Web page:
ting, font, colors, etc.

The .css template should be located within the root directory of a project/application.


11/11/2013

3


Query Naming

Query names follow the same convention as other variable names, utilizing the verbs
Update, Insert, Delete, or Select in the cas
e of select:

Query Type

Pattern

Example

Select Data

querynameSelect

customerSelect

Update Data

querynameUpdate

customerUpdate

Insert Data

querynameInsert

customerInsert

Delete Data

querynameDelete

customerDelete


Quotes in Queries



Use double quotes
when passing strings/parameters within a query
:

<cfquery name="Search" datasource="Company">


select
firstname, lastname, phone


f
rom Employees


where LastName=


#LastName#


</cfquery>



No quotes should be used for numeric values
:

<cfquery name
="Search" datasource="Company">


select
emloyeeId, firstname, lastname


f
rom Employees


where
employeeId
=

#empID#

</cfquery>


Cached Queries

A cached query allows you to query the data on a database once, and use the results for a
specific p
eriod of time. For example, if you have a form with a drop
-
down list of items
from a table, you can query the table when originally loading a page and have the results
available in cache for a set time period (i.e. 10 minutes.)



Two attributes are used to

enable persistent queries:

CACHEDAFTER


used to specify a certain date and time to use cached query data.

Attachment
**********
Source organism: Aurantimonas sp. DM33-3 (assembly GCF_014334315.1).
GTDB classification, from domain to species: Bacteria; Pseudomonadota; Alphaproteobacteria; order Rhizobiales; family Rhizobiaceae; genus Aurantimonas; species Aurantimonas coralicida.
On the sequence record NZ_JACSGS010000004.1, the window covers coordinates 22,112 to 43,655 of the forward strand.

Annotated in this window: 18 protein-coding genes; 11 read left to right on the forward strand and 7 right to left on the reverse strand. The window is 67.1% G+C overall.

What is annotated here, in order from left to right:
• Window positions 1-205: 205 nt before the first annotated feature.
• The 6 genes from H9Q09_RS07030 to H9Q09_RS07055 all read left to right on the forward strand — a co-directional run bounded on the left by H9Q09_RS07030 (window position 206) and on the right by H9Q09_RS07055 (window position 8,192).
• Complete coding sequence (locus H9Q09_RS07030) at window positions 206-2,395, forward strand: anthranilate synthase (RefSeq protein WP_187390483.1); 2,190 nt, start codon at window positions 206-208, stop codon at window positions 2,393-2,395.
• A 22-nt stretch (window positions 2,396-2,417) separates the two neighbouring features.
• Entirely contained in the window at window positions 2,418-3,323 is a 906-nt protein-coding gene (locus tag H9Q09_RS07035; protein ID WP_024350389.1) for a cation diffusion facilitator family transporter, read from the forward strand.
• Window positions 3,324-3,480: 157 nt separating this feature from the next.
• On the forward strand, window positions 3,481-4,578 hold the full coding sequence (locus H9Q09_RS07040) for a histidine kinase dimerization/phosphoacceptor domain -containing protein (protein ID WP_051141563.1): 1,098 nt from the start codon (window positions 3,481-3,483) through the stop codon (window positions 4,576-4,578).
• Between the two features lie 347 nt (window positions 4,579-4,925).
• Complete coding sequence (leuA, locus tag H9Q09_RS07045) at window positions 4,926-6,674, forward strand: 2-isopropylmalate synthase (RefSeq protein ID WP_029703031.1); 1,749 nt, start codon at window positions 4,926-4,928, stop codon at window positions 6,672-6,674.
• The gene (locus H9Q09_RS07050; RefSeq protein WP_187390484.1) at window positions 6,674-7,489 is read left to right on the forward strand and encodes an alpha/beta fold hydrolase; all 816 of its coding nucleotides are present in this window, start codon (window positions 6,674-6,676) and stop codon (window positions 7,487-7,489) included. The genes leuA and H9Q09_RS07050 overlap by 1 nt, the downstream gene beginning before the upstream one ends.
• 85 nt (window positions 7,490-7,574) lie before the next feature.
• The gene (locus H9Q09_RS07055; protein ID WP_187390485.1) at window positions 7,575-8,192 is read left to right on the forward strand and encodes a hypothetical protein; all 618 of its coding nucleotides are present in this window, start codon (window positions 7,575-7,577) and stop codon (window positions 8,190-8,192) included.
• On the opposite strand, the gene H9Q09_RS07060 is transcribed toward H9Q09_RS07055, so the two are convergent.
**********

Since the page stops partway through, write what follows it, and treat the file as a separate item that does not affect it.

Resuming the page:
CACHEDWITHIN


used to specify a timespan for using the cached query data
(example, you can specify to the cached data for a span of 10 minutes)



S
ample use:

<
cfquery

name
=”myQuery”
datasource
=”myDataSource”
cachedwithin
=”#CreateTimeSpan(0,0,10,0)#”>



select

*



from

myTable



where

field=”fieldname”

</
cfquery
>



<
cfoutput

query
=”myQuery”>#fieldName#</
cfoutput

>


11/11/2013

4

Genera
l HTML Guidelines



C
lose all tags correctly, e.g., close <p> with </p> and <li> with </li>



Indent code for improved readability

C
omments

Write CFML style
<!
---

...
---
>

comments, for all
important

entities, that describe
what

code does and
why

-

document th
e
how

if it is not obvious.

Make sure to comment changes
.

Identify the change with the date and your user name:

<!
---

11
-
26
-
2001

sean Expanded the Comments section
---
>

When you want to leave a note about a bug to be fixed or functionality to be added,

put
TODO:

in front of the actual comment so developers can eas
ily search for them:

<!
---

11
-
26
-
2001

sean TODO: Incorporate everyone's feedback
---
>

Additional standard search keywords can be added after
TODO:

e.g.,
BUG:
,
PERFORMANCE:

<!
---

11
-
26
-
2001

sean

TODO: BUG: Fails on Fridays
---
>

Application.cfm

Each "application" on the site will also have an
Application.cfm

file containing
application
-
specific code that starts by including the root
Application.cfm

file. Each
"application" will also typically have

an include file,
applicationvariables.cfm
, that
defines the application
-
specific variables. This will also be included by the application
-
specific
Application.cfm

file. The variables should be those that might be needed by
other applications that need to
take advantage of the services of this application, e.g., the
membership application would define an include file with LDAP and data source
settings, for use by the store and exchange applications.


Some attributes within web applications depend on the ser
ver environment and will differ
between development, staging, integration and production, e.g., mail server name. The
recommended approach for such attributes is to provide their values as